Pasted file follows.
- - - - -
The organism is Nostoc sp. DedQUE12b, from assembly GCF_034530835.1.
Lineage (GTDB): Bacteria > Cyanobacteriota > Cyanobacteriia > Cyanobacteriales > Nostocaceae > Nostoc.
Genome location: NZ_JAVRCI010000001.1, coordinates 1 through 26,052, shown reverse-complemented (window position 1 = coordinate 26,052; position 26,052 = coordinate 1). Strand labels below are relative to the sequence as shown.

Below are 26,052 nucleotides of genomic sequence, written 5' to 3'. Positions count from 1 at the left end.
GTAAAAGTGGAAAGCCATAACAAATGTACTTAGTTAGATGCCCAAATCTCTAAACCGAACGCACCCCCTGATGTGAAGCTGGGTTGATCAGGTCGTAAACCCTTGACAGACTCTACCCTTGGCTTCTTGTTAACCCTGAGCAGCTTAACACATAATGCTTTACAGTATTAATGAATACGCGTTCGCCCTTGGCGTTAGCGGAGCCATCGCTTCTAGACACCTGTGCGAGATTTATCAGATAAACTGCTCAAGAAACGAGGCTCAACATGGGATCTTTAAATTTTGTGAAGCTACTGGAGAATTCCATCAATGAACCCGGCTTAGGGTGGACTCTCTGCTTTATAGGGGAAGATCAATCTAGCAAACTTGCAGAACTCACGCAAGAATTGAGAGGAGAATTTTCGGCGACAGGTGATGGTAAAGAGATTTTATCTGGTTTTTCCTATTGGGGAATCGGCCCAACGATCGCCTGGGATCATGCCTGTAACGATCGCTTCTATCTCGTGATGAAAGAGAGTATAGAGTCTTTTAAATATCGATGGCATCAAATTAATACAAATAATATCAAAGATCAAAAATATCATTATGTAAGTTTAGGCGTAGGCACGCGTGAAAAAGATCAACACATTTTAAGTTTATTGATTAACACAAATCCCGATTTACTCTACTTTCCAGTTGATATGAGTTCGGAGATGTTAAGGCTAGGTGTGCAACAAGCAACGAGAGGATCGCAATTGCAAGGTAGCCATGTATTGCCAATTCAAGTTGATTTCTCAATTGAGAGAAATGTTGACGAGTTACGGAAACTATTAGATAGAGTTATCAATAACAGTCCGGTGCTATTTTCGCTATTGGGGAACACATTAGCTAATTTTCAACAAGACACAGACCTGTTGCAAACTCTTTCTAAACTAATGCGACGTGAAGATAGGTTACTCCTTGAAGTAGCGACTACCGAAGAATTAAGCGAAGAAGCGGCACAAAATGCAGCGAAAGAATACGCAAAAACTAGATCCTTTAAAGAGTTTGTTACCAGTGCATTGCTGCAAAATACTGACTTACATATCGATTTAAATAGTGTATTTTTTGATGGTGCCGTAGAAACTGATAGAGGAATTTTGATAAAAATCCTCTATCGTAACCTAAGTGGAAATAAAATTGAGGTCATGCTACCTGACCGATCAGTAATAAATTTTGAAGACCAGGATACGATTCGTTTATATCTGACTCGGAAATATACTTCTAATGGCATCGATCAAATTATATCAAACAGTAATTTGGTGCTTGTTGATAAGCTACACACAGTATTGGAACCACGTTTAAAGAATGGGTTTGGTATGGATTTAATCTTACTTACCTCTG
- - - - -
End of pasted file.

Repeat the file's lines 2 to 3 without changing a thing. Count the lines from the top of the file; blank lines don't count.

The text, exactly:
Lineage (GTDB): Bacteria > Cyanobacteriota > Cyanobacteriia > Cyanobacteriales > Nostocaceae > Nostoc.
Genome location: NZ_JAVRCI010000001.1, coordinates 1 through 26,052, shown reverse-complemented (window position 1 = coordinate 26,052; position 26,052 = coordinate 1). Strand labels below are relative to the sequence as shown.